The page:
Politicians need the power of the people’s authority
National Security issues should go to referenda
The Kurdistan Regional Government and the KDP have provided Iraqi Kurdistan with a functioning police force, an army, educational opportunities, economic freedoms, a stable electricity supplies, judicial reforms based on the rule of law, and an efficient communications network. Though far from a paradise, Iraqi Kurdistan is now the most stable part of Iraq.
Democracy is hard, perhaps the most complex and difficult of all forms of government. It is filled with tensions and contradictions, and requires its members to labor diligently to make it work. The Kurds’ negotiations with Baghdad, the oil issues, Kirkuk and Kurdish strategic relations with the US and its neighbors are all issues of national and public concern; they need to go to public referenda: the politicians who are negotiating in the name of the Kurdish people need their mandate.
After World War One, the Kurdistan region was in complete disarray after the ravages of war leaving only the local Kurdish tribal chieftains in control. When President Woodrow Wilson laid out his vision for world peace, the Kurds saw in it an allusion to Kurdish autonomy. Wilson stated that the Turkish portions of the Ottoman Empire should be assured a secure sovereignty, but that the other nationalities then under Turkish rule should be assured a security of existence and an opportunity to achieve autonomous development unmolested. This was the first indication of possible Kurdish autonomy and an independent state.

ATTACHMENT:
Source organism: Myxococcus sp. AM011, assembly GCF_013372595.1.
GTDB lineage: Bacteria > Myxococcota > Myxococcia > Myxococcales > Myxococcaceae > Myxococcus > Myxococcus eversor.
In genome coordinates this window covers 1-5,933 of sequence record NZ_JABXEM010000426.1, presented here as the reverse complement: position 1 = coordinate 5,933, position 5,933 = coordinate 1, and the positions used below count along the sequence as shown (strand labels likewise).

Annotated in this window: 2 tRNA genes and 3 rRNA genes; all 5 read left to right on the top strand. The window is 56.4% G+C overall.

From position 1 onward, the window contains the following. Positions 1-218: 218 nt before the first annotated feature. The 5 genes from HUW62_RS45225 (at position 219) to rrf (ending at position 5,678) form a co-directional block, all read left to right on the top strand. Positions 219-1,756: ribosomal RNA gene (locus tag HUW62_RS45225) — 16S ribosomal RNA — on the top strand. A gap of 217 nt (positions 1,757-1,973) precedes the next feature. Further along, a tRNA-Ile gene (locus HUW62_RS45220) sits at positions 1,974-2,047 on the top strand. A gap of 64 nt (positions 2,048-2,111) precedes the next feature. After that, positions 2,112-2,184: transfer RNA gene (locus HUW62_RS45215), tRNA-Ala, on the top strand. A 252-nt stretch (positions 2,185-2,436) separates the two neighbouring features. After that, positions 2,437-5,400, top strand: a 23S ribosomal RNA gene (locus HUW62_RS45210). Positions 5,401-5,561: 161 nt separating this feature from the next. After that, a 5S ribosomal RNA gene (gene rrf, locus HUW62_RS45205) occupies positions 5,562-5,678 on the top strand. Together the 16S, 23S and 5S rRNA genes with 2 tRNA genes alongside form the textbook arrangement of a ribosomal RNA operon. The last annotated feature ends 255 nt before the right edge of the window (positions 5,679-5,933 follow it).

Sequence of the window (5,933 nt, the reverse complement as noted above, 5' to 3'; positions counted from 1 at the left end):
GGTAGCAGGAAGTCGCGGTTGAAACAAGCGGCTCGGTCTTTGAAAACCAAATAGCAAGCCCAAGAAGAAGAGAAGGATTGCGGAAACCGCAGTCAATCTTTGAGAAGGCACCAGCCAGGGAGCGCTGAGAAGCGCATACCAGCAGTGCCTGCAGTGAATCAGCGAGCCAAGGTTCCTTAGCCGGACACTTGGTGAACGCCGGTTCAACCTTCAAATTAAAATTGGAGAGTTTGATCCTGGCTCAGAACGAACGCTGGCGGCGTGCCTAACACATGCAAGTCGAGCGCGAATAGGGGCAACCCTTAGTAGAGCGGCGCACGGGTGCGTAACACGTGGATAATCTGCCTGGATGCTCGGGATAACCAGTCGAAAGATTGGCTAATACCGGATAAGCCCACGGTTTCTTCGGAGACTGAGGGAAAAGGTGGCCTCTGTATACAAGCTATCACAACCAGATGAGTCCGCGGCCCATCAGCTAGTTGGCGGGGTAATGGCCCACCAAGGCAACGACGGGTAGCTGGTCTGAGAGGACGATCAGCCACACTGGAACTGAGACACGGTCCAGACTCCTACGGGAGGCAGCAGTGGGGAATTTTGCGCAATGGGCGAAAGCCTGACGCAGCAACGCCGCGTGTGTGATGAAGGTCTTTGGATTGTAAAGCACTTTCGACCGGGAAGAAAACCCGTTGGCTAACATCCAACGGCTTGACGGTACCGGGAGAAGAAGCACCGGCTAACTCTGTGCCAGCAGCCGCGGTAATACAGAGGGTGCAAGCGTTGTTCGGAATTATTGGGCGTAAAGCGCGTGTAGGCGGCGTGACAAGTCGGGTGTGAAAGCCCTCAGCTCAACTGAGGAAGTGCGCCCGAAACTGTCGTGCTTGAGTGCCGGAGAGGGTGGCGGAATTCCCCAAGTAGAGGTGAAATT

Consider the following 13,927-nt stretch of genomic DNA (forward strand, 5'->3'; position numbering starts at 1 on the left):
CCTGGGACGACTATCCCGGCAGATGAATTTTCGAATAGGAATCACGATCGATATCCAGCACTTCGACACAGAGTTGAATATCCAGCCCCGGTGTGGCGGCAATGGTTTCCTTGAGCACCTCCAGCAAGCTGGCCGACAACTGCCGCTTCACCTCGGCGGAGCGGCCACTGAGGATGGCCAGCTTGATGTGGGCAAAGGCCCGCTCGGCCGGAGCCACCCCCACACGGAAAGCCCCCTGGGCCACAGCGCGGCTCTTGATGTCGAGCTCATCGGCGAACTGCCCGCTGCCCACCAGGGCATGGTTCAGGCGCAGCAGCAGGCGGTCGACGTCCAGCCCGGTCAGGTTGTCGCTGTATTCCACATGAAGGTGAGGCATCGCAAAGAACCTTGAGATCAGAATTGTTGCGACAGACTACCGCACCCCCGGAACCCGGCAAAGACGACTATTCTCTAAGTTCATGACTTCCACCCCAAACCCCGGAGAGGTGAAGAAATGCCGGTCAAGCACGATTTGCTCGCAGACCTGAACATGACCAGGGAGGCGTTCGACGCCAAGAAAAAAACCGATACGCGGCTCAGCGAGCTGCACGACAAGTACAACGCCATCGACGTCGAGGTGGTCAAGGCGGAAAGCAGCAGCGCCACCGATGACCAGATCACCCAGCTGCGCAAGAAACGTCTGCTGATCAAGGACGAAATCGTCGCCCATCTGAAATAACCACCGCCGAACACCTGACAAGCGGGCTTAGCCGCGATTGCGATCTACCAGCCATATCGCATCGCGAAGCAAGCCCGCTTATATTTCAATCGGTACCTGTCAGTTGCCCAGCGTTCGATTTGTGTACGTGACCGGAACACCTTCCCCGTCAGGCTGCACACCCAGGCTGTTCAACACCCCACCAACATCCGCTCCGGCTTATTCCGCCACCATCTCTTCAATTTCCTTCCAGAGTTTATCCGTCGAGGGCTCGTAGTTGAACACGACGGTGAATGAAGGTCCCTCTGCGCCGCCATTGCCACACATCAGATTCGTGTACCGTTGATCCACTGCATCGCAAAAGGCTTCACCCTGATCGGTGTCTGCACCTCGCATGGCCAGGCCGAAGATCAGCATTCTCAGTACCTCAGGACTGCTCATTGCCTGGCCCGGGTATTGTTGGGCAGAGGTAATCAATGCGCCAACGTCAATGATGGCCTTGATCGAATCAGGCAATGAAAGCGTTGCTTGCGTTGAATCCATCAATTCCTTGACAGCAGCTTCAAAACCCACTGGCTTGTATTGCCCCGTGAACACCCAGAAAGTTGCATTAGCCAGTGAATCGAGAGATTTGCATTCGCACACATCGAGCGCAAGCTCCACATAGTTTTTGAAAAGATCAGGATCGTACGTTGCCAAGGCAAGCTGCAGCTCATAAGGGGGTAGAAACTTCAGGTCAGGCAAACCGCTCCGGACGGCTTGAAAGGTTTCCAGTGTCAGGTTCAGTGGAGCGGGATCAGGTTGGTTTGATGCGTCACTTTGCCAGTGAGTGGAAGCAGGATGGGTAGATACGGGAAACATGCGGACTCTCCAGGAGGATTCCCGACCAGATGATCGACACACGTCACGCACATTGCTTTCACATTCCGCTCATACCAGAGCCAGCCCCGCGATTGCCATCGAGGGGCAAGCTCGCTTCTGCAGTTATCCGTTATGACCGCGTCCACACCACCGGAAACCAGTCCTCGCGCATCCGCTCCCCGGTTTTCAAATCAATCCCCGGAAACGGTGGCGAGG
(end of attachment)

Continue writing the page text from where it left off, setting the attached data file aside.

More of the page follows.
It was believed that federalism and democracy could only work given functioning democratic institutions, a judicial system, integrated national political parties and electoral incentives created by democratic political competition. The United States did not want to get involved in the Kurdistan issue, both because it still had an isolationist view of the world and because Kurdistan, a landlocked area, had already been partially annexed by Britain.
The Treaty of Sevres gave the Kurds autonomy in Kurdish areas and a future independent state. However, this aspect of the treaty was never enacted. Turkey gained its independence through the Treaty of Lausanne, which did not mention the Turkish Kurds. Coupled with the British creation of Iraq, this dashed the hopes of a Kurdish independent state.
Democracy is not designed for efficiency, but for accountability. A democratic government may not be able to act as quickly as a dictatorship, but once committed to a course of action it can draw upon deep wellsprings of popular support. Americans believe, and rightly so, that the basic principles underlying their government derive directly from notions first enunciated by the framers of the Constitution.
It wasn’t until the 1970s that US foreign policy affected the status of Kurds.
Wilson had communicated a vision for the world, but the United States did not become a prominent actor in the creation of nation states in the former Ottoman Empire—it left this task to the European powers.
Democracy, certainly in its American form, is never a finished product, but is always evolving.